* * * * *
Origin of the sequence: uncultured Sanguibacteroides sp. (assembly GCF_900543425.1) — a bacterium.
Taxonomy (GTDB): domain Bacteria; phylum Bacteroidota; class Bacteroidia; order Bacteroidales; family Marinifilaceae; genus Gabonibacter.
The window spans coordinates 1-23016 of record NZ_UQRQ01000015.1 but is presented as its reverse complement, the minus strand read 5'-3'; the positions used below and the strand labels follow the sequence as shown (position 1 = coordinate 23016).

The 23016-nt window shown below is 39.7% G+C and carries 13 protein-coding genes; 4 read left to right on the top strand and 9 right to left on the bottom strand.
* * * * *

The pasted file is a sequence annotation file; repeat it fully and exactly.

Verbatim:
Origin of the sequence: uncultured Sanguibacteroides sp. (assembly GCF_900543425.1) — a bacterium.
Taxonomy (GTDB): domain Bacteria; phylum Bacteroidota; class Bacteroidia; order Bacteroidales; family Marinifilaceae; genus Gabonibacter.
The window spans coordinates 1-23016 of record NZ_UQRQ01000015.1 but is presented as its reverse complement, the minus strand read 5'-3'; the positions used below and the strand labels follow the sequence as shown (position 1 = coordinate 23016).

The 23016-nt window shown below is 39.7% G+C and carries 13 protein-coding genes; 4 read left to right on the top strand and 9 right to left on the bottom strand.